Accordingly, in view of McCabe's release from incarceration in combination with: (1) his withdrawal of a substantial portion of the appeal from this Court's consideration and (2) the fact that he raises no issues concerning the terms of his parole agreement, other than an uncertainty as to its termination date brought about by the discrepancy, this Court concludes that this appeal is moot and should be dismissed from the docket of this Court. Nevertheless, while it is too late to cure McCabe's serving of two minimum sentences under indictment No. 00-F-43, he is entitled to a correction of the December 11, 2000, sentencing order. The discrepancy notwithstanding, the sentencing order made clear that the plea agreement was binding pursuant to Rule 11(e)(1)(C) and that McCabe would be sentenced in accord with the agreement's provisions. The agreement provided that McCabe would serve the five concurrent sentences consecutively to the sentences concerning the 1996 convictions, and no requirement concerning parole upon the 1996 convictions was mentioned. Syllabus point 2 of State ex rel. Forbes v. Kaufman, 185 W.Va. 72, 404 S.E.2d 763 (1991), holds:

              Where the State agrees that a specific sentence is a suitable disposition of a criminal case and enters into a plea agreement with the defendant pursuant to Rule 11(e)(1)(C) of the West Virginia Rules of Criminal Procedure, the trial court may either accept or reject the entire agreement, but it may not accept the guilty plea and impose a different sentence.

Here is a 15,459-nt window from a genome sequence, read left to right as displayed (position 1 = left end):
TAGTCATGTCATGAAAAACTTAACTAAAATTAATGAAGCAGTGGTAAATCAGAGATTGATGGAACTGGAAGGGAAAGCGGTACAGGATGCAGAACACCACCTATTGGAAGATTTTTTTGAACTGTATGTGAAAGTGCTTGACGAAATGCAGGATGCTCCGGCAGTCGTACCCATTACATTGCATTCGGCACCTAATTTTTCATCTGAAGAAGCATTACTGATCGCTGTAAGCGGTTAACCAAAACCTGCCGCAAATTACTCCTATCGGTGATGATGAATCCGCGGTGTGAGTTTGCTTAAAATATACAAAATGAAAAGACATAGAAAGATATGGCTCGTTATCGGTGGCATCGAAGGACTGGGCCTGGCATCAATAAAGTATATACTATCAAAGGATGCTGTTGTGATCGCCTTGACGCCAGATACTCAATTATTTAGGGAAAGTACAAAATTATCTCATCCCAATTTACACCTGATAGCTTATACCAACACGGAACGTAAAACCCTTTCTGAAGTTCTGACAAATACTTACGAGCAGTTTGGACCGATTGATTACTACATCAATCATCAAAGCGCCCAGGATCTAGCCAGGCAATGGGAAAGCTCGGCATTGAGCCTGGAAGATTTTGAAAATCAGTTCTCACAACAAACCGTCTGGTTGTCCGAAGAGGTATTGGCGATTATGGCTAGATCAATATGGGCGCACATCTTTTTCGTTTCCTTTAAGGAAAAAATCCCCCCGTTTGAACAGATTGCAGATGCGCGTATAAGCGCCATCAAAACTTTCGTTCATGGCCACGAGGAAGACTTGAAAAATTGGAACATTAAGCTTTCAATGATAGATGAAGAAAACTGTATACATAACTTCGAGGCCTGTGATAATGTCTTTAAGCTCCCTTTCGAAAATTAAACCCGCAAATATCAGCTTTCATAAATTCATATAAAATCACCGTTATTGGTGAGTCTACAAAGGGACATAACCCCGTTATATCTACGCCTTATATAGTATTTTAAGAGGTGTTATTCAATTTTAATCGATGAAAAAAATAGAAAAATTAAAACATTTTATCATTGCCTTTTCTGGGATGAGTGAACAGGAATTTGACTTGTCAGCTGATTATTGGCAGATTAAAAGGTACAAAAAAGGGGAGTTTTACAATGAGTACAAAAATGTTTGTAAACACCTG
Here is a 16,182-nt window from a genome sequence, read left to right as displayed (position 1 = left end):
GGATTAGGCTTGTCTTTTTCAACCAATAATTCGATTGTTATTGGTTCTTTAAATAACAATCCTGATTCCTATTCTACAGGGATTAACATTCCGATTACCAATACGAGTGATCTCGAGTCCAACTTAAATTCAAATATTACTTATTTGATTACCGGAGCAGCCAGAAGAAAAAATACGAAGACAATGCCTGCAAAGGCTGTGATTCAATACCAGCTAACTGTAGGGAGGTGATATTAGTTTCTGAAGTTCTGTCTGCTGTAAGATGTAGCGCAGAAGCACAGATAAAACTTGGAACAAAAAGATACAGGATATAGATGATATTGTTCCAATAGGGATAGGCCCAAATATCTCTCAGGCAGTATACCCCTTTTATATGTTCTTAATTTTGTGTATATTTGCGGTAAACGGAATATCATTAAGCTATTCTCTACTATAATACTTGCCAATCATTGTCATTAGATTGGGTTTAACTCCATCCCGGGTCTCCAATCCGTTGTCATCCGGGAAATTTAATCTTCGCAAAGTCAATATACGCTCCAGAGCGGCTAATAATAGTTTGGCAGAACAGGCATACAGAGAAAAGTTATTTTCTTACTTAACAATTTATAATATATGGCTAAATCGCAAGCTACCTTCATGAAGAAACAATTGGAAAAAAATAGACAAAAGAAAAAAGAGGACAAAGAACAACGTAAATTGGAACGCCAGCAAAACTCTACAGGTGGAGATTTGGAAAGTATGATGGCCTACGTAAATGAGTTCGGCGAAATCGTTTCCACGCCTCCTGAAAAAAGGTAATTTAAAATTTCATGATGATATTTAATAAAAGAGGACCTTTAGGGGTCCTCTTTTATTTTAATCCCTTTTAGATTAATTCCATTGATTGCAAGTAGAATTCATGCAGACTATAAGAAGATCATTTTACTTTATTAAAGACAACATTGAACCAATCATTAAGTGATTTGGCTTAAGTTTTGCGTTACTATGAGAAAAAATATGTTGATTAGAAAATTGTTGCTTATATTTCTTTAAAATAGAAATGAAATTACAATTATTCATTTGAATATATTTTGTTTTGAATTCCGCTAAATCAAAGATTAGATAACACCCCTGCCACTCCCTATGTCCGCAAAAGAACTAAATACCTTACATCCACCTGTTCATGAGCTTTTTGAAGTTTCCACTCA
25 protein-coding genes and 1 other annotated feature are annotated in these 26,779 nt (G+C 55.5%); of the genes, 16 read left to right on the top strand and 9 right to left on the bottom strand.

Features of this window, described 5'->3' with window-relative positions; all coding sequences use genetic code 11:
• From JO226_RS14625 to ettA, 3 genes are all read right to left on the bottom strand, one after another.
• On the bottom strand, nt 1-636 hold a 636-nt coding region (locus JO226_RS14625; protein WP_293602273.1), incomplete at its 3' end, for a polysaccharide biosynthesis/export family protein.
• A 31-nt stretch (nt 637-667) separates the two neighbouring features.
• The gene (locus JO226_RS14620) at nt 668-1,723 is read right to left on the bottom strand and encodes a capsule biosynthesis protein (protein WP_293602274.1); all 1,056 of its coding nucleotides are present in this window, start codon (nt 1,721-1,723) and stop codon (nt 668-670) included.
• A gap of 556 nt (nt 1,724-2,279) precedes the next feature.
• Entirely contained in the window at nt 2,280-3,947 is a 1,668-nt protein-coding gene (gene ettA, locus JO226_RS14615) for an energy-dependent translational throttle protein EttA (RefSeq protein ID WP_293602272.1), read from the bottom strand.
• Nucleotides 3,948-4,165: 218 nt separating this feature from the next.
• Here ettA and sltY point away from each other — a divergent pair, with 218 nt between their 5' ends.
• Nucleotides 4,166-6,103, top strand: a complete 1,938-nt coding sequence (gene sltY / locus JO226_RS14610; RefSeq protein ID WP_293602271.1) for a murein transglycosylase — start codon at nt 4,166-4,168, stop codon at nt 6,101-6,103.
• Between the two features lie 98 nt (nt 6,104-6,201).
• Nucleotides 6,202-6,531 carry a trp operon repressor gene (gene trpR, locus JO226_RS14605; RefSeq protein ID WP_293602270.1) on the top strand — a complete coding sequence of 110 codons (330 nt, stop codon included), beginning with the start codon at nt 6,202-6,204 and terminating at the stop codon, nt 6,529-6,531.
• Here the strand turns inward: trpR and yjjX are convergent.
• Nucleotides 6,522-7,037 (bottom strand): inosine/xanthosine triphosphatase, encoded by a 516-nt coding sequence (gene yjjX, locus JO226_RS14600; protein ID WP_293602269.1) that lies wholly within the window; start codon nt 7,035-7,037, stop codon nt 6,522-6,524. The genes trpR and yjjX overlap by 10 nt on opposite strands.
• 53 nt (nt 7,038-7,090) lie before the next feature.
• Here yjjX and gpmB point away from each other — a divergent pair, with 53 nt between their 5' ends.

State ex rel. Brewer v. Starcher, 195 W.Va. 185, 193, 465 S.E.2d 185, 193 (1995).

            Although W.Va. Code, 53-4A-1(a) (1967), of the Post-Conviction Habeas Corpus Act provides for the correction of sentences, see, syl. pt. 2, State ex rel. Koton v. Coiner, 155 W.Va. 668, 187 S.E.2d 209 (1972) (recognizing that the correction of sentences is authorized under the Act), subsection (e) of W.Va. Code, 53-4A-1 (1967), states that the Act does not affect remedies “incident to the criminal proceedings in the trial court.” Upon the latter provision, and in conjunction with Rule 11(e)(1)(C), this Court grants McCabe leave to file a motion in the Circuit Court for a correction of the sentencing order to eliminate the condition that his sentences under indictment No. 00-F-43 would not begin to run until his parole upon the 1996 convictions. (See footnote 10) Upon receipt of such a corrected order, the West Virginia Parole Board may adjust its records accordingly.

IV.
 
Conclusion

            Upon all of the above, the appeal filed by appellant Robert L. McCabe is moot and is dismissed from the docket of this Court, with leave granted to McCabe to file a motion in the Circuit Court of Monongalia County, West Virginia, for a corrected sentencing order.



Appeal Dismissed as Moot

Footnote: 1

       Rule 11(e)(1)(C) provides: